Research project examines fate of microplastics in rivers and lakes
Researchers from the University of Plymouth have begun work on a €4.1million project examining the distribution of microplastics in European rivers and lakes.
Building on its world-leading reputation for microplastics research, which recently saw it awarded a third Queen’s Anniversary Prize for Higher and Further Education, the University is one of 13 academic partners in the new LimnoPlast initiative.
LimnoPlast is the first project of its scale to simultaneously take a holistic view of the problem of litter in freshwater systems, drawing together international experts in the natural, environmental, technical and social sciences.
Through 15 funded PhD studentships, the four-year project will aim to train scientists to tackle the complex issue from a variety of perspectives, while contributing to Europe’s innovation and Circular Economy capacity.
They will provide the first comprehensive assessment of the sources and impacts of microplastics to freshwater environments, innovate technological solutions to the plastics issue, promote societal change by understanding the economic, legislative and social context of freshwater microplastics, and transform the science into a set of specific solutions.
They will also communicate directly with European decision makers, stakeholders and the public to enable and promote informed and coordinated action on freshwater microplastics.
The project has been funded through the European Union’s Horizon 2020 programme, and is being led by the University of Bayreuth in Germany and draws together 13 academic partners from across the continent.
It also includes partner organisations from science and industry, such as Evonik and BASF, as well as PlasticsEurope, which represents plastics manufacturers across the continent.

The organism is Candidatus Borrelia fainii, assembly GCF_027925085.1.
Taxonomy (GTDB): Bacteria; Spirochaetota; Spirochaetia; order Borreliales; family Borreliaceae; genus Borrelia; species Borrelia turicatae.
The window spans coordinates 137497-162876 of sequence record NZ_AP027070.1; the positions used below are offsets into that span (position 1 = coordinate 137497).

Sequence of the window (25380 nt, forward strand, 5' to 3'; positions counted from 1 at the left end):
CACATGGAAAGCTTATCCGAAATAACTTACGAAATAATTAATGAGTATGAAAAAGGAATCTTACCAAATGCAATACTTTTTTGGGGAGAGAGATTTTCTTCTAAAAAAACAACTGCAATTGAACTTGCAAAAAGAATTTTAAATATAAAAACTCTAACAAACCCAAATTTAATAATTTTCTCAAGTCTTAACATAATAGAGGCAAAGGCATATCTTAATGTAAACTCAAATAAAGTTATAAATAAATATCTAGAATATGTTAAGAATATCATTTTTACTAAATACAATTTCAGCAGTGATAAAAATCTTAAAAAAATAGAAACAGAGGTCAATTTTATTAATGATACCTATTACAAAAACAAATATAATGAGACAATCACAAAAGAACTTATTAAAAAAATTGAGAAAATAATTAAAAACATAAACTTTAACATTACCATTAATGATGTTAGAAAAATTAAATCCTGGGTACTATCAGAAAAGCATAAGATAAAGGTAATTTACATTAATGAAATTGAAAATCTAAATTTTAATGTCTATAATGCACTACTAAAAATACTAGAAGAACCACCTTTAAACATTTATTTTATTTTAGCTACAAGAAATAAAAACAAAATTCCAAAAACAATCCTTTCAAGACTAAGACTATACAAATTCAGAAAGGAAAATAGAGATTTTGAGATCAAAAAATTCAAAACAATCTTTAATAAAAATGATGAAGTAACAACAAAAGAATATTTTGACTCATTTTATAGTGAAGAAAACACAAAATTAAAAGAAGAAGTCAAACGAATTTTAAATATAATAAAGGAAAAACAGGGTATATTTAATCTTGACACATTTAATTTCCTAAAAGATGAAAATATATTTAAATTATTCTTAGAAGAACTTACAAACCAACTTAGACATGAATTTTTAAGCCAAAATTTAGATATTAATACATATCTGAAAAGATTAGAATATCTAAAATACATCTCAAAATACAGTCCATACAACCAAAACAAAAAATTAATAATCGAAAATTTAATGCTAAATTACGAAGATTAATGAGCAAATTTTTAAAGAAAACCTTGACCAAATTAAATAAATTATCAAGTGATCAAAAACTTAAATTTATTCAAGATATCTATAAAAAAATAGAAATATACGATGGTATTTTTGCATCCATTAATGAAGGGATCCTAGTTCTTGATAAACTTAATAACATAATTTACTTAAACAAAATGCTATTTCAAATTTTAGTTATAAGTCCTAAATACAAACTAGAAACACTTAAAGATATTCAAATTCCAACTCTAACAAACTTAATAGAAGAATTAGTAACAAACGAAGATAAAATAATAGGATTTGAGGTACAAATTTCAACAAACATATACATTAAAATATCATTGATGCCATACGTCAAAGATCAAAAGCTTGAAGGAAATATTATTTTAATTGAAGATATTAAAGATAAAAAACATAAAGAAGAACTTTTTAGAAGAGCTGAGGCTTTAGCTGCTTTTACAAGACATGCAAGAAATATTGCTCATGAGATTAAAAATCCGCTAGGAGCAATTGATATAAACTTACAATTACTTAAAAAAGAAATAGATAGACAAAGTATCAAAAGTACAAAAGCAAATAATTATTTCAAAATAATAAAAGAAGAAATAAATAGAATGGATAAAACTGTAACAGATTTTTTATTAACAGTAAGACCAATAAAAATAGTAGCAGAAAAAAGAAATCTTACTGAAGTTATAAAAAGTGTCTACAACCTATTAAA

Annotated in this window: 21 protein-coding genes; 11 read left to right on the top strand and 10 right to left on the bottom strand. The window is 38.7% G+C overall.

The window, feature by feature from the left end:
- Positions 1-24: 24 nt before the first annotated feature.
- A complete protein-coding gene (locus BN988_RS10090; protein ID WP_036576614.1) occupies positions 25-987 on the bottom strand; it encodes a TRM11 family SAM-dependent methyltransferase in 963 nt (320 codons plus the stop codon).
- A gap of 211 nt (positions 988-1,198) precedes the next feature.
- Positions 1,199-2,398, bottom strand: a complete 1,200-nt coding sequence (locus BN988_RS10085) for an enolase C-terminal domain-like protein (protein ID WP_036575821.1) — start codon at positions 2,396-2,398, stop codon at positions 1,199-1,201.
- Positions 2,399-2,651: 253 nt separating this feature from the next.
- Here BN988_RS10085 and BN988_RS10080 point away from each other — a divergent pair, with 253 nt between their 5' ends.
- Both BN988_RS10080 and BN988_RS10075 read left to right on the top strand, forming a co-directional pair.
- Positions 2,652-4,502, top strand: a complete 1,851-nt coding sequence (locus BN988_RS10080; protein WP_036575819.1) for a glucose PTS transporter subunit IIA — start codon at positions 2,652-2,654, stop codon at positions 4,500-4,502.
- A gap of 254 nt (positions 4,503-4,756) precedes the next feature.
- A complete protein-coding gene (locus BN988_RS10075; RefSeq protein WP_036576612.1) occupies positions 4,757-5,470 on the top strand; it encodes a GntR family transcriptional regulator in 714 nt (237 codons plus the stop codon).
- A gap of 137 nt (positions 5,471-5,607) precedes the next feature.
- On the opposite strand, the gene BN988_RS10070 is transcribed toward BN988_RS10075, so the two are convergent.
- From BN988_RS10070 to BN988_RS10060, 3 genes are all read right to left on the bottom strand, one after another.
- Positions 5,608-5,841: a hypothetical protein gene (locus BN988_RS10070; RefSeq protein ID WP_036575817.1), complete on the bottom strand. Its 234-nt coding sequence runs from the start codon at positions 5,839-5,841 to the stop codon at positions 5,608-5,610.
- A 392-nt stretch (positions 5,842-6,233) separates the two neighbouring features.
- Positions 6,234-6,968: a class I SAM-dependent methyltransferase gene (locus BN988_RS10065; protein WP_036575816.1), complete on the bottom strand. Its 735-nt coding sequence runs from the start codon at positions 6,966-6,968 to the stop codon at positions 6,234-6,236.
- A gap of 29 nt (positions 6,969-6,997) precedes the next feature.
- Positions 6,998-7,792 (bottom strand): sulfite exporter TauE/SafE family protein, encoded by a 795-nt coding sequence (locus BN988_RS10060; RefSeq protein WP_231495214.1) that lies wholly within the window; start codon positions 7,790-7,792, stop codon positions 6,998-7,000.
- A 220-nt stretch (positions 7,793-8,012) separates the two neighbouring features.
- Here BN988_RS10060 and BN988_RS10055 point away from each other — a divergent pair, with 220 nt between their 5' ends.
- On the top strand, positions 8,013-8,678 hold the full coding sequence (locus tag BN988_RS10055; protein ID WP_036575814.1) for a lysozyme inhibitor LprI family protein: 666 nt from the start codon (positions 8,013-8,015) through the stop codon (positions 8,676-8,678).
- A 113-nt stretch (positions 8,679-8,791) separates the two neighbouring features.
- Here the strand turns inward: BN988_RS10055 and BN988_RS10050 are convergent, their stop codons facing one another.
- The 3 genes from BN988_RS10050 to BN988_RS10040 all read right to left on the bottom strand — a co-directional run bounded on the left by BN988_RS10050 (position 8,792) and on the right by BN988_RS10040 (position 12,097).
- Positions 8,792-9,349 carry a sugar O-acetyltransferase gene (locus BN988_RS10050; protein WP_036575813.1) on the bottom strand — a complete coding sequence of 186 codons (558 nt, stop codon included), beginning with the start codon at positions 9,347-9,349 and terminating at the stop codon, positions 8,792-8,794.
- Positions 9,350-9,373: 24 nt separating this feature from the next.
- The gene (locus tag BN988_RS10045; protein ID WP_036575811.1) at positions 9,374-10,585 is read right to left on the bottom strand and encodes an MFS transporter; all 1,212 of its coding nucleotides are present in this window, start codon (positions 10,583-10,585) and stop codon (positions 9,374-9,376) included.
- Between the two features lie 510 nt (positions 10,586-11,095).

The University of Plymouth will receive just over €300,000 for its role in the project, and will contribute expertise from both a natural and social scientific perspective.
The project’s focus on influencing European policy will also complement the lead academics’ involvement in an Evidence Review Report published by SAPEA (Science Advice for Policy by European Academies), which suggested microplastics and nanoplastics could present widespread impacts in the future if emissions to the environment continue at the current rate.
Professor of Applied Social Psychology Sabine Pahl said:
“The LimnoPlast project will be truly innovative by embedding an analysis of human perceptions and behaviour of the problem from the start. This will complement the technical and environmental science analyses and allow us to explore the acceptability of potential solutions as well as the suitability of behaviour change options to reduce the flow of microplastics.”
Professor Richard Thompson OBE, Head of the University’s International Marine Litter Research Unit, added:
“We are delighted to have received this EU funding to facilitate our work across disciplines and nations to help tackle the problem of marine litter in freshwater systems. We can achieve so much by collaboration across science, industry and communities and I am looking forward to the project immensely.”